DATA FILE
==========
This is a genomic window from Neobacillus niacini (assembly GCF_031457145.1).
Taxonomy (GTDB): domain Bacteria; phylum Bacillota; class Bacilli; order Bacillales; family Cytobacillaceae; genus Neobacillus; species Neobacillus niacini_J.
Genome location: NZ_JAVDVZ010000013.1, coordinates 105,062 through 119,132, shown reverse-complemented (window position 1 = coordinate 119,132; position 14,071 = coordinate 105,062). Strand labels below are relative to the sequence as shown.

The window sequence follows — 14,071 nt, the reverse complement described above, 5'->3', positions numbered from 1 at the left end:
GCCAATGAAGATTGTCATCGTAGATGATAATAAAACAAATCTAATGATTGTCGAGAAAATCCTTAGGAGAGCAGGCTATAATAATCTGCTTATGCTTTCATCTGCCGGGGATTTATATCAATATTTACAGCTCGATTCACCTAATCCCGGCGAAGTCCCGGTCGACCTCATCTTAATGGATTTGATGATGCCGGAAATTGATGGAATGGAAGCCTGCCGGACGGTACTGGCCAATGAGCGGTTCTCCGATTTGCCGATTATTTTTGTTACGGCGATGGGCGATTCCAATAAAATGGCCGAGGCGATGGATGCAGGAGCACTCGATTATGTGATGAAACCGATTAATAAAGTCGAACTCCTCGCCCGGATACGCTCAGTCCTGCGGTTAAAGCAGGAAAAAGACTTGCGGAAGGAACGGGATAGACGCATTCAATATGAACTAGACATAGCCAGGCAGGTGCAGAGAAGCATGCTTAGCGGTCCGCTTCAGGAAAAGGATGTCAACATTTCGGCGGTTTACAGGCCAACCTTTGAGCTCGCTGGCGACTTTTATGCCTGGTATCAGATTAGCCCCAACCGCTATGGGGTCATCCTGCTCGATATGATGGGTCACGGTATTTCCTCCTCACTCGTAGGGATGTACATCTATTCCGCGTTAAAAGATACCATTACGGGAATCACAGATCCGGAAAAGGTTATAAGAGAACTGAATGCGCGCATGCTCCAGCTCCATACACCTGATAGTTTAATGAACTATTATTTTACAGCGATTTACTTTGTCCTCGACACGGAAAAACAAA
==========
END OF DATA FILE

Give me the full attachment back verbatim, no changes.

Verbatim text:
This is a genomic window from Neobacillus niacini (assembly GCF_031457145.1).
Taxonomy (GTDB): domain Bacteria; phylum Bacillota; class Bacilli; order Bacillales; family Cytobacillaceae; genus Neobacillus; species Neobacillus niacini_J.
Genome location: NZ_JAVDVZ010000013.1, coordinates 105,062 through 119,132, shown reverse-complemented (window position 1 = coordinate 119,132; position 14,071 = coordinate 105,062). Strand labels below are relative to the sequence as shown.

The window sequence follows — 14,071 nt, the reverse complement described above, 5'->3', positions numbered from 1 at the left end:
GCCAATGAAGATTGTCATCGTAGATGATAATAAAACAAATCTAATGATTGTCGAGAAAATCCTTAGGAGAGCAGGCTATAATAATCTGCTTATGCTTTCATCTGCCGGGGATTTATATCAATATTTACAGCTCGATTCACCTAATCCCGGCGAAGTCCCGGTCGACCTCATCTTAATGGATTTGATGATGCCGGAAATTGATGGAATGGAAGCCTGCCGGACGGTACTGGCCAATGAGCGGTTCTCCGATTTGCCGATTATTTTTGTTACGGCGATGGGCGATTCCAATAAAATGGCCGAGGCGATGGATGCAGGAGCACTCGATTATGTGATGAAACCGATTAATAAAGTCGAACTCCTCGCCCGGATACGCTCAGTCCTGCGGTTAAAGCAGGAAAAAGACTTGCGGAAGGAACGGGATAGACGCATTCAATATGAACTAGACATAGCCAGGCAGGTGCAGAGAAGCATGCTTAGCGGTCCGCTTCAGGAAAAGGATGTCAACATTTCGGCGGTTTACAGGCCAACCTTTGAGCTCGCTGGCGACTTTTATGCCTGGTATCAGATTAGCCCCAACCGCTATGGGGTCATCCTGCTCGATATGATGGGTCACGGTATTTCCTCCTCACTCGTAGGGATGTACATCTATTCCGCGTTAAAAGATACCATTACGGGAATCACAGATCCGGAAAAGGTTATAAGAGAACTGAATGCGCGCATGCTCCAGCTCCATACACCTGATAGTTTAATGAACTATTATTTTACAGCGATTTACTTTGTCCTCGACACGGAAAAACAAA